This upcoming week may be an “off week” for the Verizon IndyCar Series in terms of an actual race weekend, but not in terms of on-track activity.
Half the 22-car field will be in action at Sonoma Raceway on Thursday for an open test, which will run from 9 a.m. to 5 p.m. and is free to the public.
Fans who purchase a ticket to the upcoming GoPro Grand Prix of Sonoma (August 24), or have already purchased tickets, will be given a FREE pit tour for an up-close look at the racecars and drivers. The Raceway Café will also be open for lunch, and a press conference will fall during the lunch hour.
Those drivers and teams confirmed to test include:
- Andretti Autosport: Ryan Hunter-Reay & Carlos Munoz
- Chip Ganassi Racing: Ryan Briscoe, Scott Dixon, Tony Kanaan & Charlie Kimball
- Rahal Letterman Lanigan Racing: Graham Rahal
- Sarah Fisher Hartman Racing: Josef Newgarden
- Team Penske: Helio Castroneves, Juan Pablo Montoya & Will Power
Newgarden is embarking on a crazy, whirlwind week where he returned from Mid-Ohio to Indianapolis for the Indiana State Fair, will head west to Sonoma on Thursday, then heads back southeast to Barber Motorsports Park in Birmingham, Ala. for the weekend to compete in a Honda-powered Formula F car. More here from the SCCA.
Interesting from a championship perspective is that Castroneves, Power and Hunter-Reay will have an extra day’s worth of data compared to Simon Pagenaud, who is not testing here. But Pagenaud and the Schmidt Peterson Motorsports team did test at Sonoma over the winter, so they’ll have that data to work off of.
Penske has traditionally run well at Sonoma, and since the introduction of the Dallara DW12 has won both races – with Ryan Briscoe in 2012 and Power a year ago.
We’ll see whether anyone is able to make key gains this week.
MotorSportsTalk continues its annual review of the Verizon IndyCar Series drivers that raced in 2017. The 2017 season behind the wheel was better for Ed Carpenter than either of the last two years, but still wasn’t ideal results-wise in his six oval starts.
Ed Carpenter, No. 20 Ed Carpenter Racing Chevrolet
- 2016: 25th Place (5 Starts), Best Finish 18th, Best Start 5th, 0 Top-5, 0 Top-10, 1 Lap Led, 11.2 Avg. Start, 21.8 Avg. Finish
- 2017: 22nd Place (6 Starts), Best Finish 7th, Best Start 2nd, 0 Top-5, 1 Top-10, 5 Laps Led, 11.3 Avg. Start, 12.3 Avg. Finish
Ed Carpenter’s 2017 season was largely one of frustration, both behind the wheel and as a team owner.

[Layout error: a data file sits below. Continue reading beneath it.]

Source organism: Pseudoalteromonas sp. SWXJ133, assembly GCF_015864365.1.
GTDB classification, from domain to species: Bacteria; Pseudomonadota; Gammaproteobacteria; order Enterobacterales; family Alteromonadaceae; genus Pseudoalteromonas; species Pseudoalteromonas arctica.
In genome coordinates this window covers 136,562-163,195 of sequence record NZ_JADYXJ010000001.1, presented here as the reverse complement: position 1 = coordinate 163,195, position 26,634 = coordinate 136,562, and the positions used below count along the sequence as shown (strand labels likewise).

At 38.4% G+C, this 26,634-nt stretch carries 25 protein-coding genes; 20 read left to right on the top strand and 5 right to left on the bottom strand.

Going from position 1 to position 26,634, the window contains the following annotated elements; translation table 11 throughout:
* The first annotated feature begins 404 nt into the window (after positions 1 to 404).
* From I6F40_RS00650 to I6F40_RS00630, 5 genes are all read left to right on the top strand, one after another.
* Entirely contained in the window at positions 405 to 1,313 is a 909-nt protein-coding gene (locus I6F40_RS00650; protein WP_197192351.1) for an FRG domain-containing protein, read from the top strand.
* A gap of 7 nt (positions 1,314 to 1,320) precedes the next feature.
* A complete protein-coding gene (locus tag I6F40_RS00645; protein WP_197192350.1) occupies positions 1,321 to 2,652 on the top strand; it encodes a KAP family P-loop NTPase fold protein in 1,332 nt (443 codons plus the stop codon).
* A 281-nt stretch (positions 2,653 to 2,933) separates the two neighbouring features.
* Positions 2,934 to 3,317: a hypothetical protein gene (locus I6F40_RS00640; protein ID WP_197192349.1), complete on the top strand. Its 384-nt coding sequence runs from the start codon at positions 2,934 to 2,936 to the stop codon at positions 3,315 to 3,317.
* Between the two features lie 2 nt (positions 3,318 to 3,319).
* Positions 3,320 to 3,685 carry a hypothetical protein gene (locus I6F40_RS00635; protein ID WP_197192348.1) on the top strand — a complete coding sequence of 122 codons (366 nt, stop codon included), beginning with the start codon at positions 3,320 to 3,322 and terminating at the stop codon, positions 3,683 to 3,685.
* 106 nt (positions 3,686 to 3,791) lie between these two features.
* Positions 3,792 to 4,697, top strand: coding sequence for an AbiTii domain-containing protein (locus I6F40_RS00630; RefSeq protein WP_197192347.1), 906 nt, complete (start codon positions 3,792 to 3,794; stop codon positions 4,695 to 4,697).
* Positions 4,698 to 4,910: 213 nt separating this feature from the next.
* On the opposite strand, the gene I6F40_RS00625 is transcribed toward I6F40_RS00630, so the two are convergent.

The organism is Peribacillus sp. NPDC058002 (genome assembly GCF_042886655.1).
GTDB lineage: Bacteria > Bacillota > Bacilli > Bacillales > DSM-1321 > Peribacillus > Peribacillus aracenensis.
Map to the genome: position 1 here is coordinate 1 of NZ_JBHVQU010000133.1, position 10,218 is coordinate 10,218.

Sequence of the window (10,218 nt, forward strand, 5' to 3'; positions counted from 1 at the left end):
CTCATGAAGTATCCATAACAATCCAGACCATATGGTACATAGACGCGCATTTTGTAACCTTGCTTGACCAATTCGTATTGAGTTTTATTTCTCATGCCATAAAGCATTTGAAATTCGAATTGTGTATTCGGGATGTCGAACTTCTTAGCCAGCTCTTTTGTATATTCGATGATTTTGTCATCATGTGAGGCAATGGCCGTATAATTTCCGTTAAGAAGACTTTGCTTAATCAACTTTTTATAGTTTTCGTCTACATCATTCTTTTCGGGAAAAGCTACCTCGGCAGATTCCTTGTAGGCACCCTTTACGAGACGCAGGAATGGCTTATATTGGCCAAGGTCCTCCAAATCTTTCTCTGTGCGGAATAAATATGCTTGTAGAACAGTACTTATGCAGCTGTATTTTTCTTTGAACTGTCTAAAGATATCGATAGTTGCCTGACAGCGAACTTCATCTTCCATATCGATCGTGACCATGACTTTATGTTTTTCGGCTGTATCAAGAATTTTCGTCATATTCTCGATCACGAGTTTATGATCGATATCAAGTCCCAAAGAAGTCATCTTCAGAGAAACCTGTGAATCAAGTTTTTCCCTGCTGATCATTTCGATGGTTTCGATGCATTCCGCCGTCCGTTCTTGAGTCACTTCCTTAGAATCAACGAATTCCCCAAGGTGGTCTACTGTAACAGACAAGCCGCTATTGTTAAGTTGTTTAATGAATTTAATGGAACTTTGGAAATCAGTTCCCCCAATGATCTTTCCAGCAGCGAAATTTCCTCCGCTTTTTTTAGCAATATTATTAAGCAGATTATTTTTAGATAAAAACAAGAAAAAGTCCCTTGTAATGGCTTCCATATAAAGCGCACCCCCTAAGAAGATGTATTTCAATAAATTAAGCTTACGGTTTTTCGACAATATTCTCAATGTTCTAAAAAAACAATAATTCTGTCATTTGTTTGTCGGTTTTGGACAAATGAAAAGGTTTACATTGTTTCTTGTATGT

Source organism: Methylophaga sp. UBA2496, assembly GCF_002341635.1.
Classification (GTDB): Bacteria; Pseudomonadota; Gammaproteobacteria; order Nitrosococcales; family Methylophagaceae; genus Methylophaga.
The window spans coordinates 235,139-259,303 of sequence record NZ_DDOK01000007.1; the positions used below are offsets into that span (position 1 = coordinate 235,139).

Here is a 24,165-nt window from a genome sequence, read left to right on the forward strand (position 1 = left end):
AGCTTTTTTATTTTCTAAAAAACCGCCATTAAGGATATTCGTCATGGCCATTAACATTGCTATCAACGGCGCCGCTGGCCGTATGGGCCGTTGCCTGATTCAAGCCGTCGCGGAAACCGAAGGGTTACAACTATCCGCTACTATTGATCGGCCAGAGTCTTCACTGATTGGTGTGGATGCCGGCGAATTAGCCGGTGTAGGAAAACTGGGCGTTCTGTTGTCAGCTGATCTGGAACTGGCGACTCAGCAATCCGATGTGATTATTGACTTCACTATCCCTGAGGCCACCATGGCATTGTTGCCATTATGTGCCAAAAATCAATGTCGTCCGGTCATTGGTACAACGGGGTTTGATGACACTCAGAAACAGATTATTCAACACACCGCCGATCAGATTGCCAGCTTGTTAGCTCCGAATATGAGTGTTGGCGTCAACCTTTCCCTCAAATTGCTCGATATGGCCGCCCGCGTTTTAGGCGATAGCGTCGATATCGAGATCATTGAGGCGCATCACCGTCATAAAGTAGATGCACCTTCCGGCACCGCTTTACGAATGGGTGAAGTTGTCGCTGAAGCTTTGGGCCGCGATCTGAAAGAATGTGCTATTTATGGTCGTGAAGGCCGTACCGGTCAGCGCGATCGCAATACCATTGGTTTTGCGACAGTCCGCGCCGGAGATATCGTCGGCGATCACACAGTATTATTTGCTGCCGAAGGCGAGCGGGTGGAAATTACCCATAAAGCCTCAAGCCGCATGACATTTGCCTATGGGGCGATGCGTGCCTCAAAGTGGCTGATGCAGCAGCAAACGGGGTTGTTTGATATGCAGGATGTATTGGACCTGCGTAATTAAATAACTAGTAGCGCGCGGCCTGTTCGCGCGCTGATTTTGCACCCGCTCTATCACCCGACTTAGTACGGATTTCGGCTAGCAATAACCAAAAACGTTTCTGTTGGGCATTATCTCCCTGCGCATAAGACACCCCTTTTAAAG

While a respectable turnaround in results occurred – Carpenter finished between seventh and 12th in five of his six oval races after a nightmare season of ending 18th or worse in each of his 2016 starts – this is still not what he sets out to strive for in the races he does. Lost opportunities loomed larger than any official result he or the Ed Carpenter Racing team achieved.
Carpenter and new teammate JR Hildebrand, in for the departed Josef Newgarden, dominated preseason testing in Phoenix but Hildebrand could only muster third in the race, Carpenter a season-best seventh. Then at Indianapolis, Carpenter (second) and Hildebrand (sixth) flew the flag for Chevrolet in qualifying and practice pace, but they fell to 11th and 16th on race day owing to a front-wing change and late-race penalty for passing before a restart.
Both drivers got collected in incidents at Texas. Hildebrand qualified and finished a season-best second in Iowa but that result came only after the ECR crew rebuilt his car from a crash in practice. Then Carpenter had a practice crash in Pocono and despite a rapid rebuild, they missed the clock to qualify by mere minutes and were unable to do so. Carpenter’s spin on a slick Gateway track at the start of the race sent him over Will Power’s nose assembly in one of the scarier looking incidents of the year, although fortunately he was OK.
In a similar refrain as we often write, it’s not that Carpenter’s lost his ability to drive and he remains one of the series’ savviest and smartest people in the paddock. There have been a lot of extenuating circumstances of late, and it almost felt as though this team had “empty nest” components. Since September, Carpenter has had to secure his team’s future with a move away from its Speedway, Ind. shop, line up Spencer Pigot for a full-time drive replacing Hildebrand in the No. 21 car, find a new road/street course driver in the No. 20 car, and manage both driving and owning himself.